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Why was Meta sued for discrimination in housing ads, and what happened next?

Social media giant Meta has settled a case with the US government accusing it enabling racial discrimination in housing through Special Ad Audiences

FILE PHOTO: A 3D printed Facebook's new rebrand logo Meta is placed on laptop keyboard in this illustration taken on November 2, 2021. REUTERS/Dado Ruvic/Illustration/File Photo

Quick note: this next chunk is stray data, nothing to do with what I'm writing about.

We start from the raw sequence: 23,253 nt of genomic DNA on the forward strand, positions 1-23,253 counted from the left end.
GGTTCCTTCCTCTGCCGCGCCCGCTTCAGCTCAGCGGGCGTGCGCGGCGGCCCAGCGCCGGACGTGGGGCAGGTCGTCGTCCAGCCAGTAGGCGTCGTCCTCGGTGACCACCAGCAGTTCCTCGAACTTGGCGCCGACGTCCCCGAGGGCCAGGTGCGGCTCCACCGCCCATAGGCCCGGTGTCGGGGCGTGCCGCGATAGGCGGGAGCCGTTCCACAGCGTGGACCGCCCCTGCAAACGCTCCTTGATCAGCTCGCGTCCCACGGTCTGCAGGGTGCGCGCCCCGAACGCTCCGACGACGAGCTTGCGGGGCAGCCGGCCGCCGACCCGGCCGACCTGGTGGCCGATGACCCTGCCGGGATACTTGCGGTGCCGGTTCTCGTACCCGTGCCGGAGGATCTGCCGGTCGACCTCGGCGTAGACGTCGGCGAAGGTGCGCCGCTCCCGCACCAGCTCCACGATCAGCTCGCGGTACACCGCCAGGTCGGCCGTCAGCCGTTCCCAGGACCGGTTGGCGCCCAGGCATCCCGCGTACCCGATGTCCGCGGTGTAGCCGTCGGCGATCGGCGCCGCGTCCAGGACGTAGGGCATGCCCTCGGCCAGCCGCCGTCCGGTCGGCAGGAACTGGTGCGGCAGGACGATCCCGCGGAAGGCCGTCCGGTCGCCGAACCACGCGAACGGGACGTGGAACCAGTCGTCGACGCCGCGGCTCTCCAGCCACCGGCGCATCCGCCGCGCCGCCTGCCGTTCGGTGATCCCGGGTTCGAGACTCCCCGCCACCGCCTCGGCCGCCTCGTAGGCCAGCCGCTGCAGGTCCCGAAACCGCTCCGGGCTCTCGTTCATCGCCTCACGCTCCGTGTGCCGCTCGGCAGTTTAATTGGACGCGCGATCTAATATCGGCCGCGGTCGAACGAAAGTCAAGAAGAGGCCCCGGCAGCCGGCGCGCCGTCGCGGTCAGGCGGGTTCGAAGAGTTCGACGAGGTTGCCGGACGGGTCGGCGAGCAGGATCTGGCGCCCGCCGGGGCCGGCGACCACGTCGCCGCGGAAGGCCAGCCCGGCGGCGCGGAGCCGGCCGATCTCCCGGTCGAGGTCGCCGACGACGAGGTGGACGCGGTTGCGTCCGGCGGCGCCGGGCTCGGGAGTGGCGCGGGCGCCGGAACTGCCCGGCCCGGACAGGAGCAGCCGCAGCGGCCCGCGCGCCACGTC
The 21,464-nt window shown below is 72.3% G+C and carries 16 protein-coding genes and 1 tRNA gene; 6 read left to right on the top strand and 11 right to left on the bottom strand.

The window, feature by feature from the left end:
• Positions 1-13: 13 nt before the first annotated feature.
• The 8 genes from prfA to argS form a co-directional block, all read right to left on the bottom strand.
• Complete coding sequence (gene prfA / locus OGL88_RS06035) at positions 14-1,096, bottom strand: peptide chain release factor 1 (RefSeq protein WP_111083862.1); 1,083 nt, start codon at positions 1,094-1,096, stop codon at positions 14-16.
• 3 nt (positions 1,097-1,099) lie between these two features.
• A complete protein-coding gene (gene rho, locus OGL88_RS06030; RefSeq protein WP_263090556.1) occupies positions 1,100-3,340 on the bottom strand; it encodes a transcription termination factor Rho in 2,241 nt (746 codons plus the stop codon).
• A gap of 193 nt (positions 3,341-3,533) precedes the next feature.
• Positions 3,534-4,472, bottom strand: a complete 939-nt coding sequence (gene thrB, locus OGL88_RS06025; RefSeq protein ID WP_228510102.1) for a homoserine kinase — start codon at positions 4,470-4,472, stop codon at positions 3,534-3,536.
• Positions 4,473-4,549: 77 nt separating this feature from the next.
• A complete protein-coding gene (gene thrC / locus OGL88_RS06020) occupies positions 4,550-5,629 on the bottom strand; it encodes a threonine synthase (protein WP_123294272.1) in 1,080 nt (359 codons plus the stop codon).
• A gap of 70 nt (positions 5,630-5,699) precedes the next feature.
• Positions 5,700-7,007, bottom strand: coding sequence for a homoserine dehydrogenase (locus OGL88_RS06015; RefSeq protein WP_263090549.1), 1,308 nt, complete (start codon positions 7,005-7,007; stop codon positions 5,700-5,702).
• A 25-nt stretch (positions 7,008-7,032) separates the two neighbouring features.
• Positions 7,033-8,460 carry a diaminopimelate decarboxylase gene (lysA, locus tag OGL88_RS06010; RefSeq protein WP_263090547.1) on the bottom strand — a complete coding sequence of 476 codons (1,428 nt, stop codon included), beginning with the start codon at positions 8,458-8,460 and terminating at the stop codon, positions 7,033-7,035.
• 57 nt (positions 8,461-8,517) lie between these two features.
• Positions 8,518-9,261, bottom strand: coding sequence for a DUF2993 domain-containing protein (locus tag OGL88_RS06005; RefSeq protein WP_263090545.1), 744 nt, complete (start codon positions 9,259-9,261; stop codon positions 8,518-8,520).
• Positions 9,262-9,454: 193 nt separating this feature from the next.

Meta, the parent company of Facebook, and the United States government have agreed on to settle a lawsuit that accused the social network of engaging in discriminatory advertising for housing, the US Department of Justice (DoJ) announced on June 21. The settlement, which will have to be approved by a judge before it’s truly final, says that Meta will have to stop using a discriminatory algorithm for housing ads and instead develop a system that will “address racial and other disparities caused by its use of personalization algorithms in its ad delivery system.” In a statement on the same day, Meta announced that it will replace its Special Ad Audiences tool for housing, as well as credit and employment opportunities. The Silicon Valley giant plans on tackling this issue with machine learning, making a system that will “ensure the age, gender and estimated race or ethnicity of a housing ad’s overall audience matches the age, gender, and estimated race or ethnicity mix of the population eligible to see that ad.” Put simply, the proposed new system is supposed to make sure that the people actually seeing the ad are the audiences targeted by and eligible to see the ad. Meta will look at age, gender, and race to measure how far off the targeted audience is from the actual audience. As per the settlement, the company has to prove to the government that the system works as intended and build it into its platform, by the end of December 2022.…

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